‘MAD’: Slamdance Review
Robert G. Putka’s microbudget comedy about a fractious family troubled by mental instability premiered in the narrative features competition.
During the Cold War era, MAD was an acronym for the strategic nuclear policy of “Mutually Assured Destruction,” but in this film it might as well signify “Mother And Daughters” — or both, really, as a combative, emotionally compromised middle-aged woman starts to go off the rails, leaving her bickering grown-up kids to cope. Robert G. Putka’s debut feature makes some trenchant observations regarding dysfunctional family interactions, and although the performances are well worth watching, the storyline itself can be a bit of a slog.
Recently divorced Mel (Maryann Plunkett) can’t deal with her husband’s abandonment or the chronic neglect of her two daughters, as an emotional crisis triggers a tailspin of depression and suicidal thoughts, landing her in the hospital emergency room. The medical staff diagnoses a nervous breakdown and recommends sending her to the psychiatric ward for observation, particularly since she’s also bipolar. Mel’s daughter Connie (Jennifer Lafleur) contends with most of the fallout because younger sister Casey (Eilis Cahill) is too apathetic to manage. Since neither wants to deal with caring for Mel, they convince their mom to accept voluntary psychiatric care at the hospital.
While Mel endures group-therapy sessions led by a boorish counselor and attempts to avoid her unstable fellow patients, Connie tries to get back to a normal routine at home with her husband and three kids. However, she soon finds out that she and her co-workers are the targets of an official inquiry into illegal bid-rigging by her company after her superiors throw her under the bus as federal investigators close in. Casey, meanwhile, continues her aimless activities, some of which appear to involve performing on webcam and other random attempts to help earn rent. With Mel approaching the end of her treatment, the sisters have to decide how to move forward with their mother’s care, although neither is prepared to face that prospect with much enthusiasm.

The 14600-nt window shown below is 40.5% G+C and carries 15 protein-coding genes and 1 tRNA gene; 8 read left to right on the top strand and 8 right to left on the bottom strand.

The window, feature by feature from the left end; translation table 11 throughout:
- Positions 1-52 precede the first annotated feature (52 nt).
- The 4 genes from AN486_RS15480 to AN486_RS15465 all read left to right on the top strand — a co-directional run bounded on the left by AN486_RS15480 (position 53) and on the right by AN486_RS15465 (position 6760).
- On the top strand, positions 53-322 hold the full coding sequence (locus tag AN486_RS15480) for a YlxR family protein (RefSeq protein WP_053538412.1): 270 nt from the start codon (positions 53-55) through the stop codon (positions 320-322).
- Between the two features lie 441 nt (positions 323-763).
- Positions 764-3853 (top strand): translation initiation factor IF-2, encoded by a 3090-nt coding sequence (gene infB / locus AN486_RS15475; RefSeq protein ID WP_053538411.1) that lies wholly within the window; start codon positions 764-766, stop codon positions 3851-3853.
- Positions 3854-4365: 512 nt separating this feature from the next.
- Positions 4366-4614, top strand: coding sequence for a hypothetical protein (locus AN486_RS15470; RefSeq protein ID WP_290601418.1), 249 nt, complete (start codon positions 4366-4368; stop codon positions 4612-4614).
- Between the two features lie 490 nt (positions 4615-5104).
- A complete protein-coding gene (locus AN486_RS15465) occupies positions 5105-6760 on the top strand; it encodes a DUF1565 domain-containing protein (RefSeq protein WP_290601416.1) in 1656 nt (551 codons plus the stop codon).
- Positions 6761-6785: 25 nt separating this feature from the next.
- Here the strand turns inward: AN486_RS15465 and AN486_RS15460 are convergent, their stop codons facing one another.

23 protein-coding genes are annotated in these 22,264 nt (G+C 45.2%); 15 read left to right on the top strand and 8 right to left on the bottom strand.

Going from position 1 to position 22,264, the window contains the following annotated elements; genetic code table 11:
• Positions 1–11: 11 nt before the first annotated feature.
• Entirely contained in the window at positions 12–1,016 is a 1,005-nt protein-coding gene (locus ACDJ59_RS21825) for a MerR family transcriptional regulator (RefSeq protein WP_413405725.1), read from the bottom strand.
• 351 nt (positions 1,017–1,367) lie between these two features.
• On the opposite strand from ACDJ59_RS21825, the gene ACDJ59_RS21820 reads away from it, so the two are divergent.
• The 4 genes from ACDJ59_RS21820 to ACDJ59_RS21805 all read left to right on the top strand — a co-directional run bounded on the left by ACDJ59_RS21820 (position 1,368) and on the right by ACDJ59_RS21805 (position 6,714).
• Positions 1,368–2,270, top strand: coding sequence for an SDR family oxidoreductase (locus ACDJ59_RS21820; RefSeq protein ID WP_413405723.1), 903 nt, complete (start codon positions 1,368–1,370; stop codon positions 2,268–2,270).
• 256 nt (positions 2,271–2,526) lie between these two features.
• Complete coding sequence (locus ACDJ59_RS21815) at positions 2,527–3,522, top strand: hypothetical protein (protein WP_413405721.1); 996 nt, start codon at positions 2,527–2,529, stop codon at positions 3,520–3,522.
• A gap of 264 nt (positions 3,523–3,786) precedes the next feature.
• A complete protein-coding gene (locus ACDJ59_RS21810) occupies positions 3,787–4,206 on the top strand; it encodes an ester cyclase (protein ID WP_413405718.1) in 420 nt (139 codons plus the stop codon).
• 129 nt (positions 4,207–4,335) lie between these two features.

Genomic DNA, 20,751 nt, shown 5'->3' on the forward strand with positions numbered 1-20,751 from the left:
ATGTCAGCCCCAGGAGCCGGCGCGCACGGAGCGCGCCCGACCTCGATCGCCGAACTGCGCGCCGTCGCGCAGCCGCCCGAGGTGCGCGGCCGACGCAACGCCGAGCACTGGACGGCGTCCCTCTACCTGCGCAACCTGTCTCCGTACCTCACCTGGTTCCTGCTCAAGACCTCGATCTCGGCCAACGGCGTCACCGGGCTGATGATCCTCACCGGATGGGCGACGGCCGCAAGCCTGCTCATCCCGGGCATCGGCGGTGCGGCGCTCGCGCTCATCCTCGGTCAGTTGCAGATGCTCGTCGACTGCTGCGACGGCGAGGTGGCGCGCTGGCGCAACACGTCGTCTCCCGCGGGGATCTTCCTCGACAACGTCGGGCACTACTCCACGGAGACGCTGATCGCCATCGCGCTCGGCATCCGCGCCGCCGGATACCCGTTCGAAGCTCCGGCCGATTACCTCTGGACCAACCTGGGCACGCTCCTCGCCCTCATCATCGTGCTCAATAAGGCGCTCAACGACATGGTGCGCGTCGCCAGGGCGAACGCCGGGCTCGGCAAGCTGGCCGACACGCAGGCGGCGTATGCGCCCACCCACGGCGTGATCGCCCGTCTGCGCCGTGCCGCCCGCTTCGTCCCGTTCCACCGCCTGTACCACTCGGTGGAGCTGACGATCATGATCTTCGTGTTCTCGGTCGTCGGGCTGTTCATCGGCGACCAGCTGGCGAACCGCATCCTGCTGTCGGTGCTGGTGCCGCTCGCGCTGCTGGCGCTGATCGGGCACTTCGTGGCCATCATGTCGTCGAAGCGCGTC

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In crafting the fractious situation between the three women, Putka has written a script that reverberates with all of the resentments and recriminations of genuine family relationships. Snarky dialogue, inexcusable behavior and sly stratagems are all par for the course as they argue their way to a makeshift resolution. To his credit, he also recognizes that reconciliation is a hard-won achievement that rarely meets everyone’s needs when shaping a viable compromise.
Putka’s trio of fine actresses conjures a believable family unit unpredictably anchored by Lafleur’s affecting performance as the know-it-all bossy sister whose carefully structured life begins to unravel after some colossally poor career moves. Film and TV vet Plunkett keeps the tension high by pitching Mel’s paranoid rants at just the right level for maximum aggravation, and Cahill manages a convincing turn as the chronically unreliable sibling who actually can make amends once she accepts some genuine responsibility.
Putka and his capable crew shot the film on BlackMagic Cinema cameras, and although they sacrifice some degree of image quality in the process, the level of intimacy achieved with the cast is well worth the tradeoff.
Venue: Slamdance Film Festival (Narrative Features)
Production company: Caterpillar Event Productions
Cast: Jennifer Lafleur, Maryann Plunkett, Eilis Cahill, Mark Reeb, David Sullivan, Chris Doubek, Conor Casey
Director-writer: Robert G. Putka
Producers: Mike Blanchard, Robert G. Putka, Joe Battaglia, Eilis Cahill
Executive producers: Mark Reeb, Kevin J. Hughes
Director of photography: Jay Keitel
Production designer: Damon Smith
Costume designer: Eric Samuel Robinson
Editor: Ben Measor
Music: Philip Hirzel
Sales: Reeb Film
Not rated, 83 minutes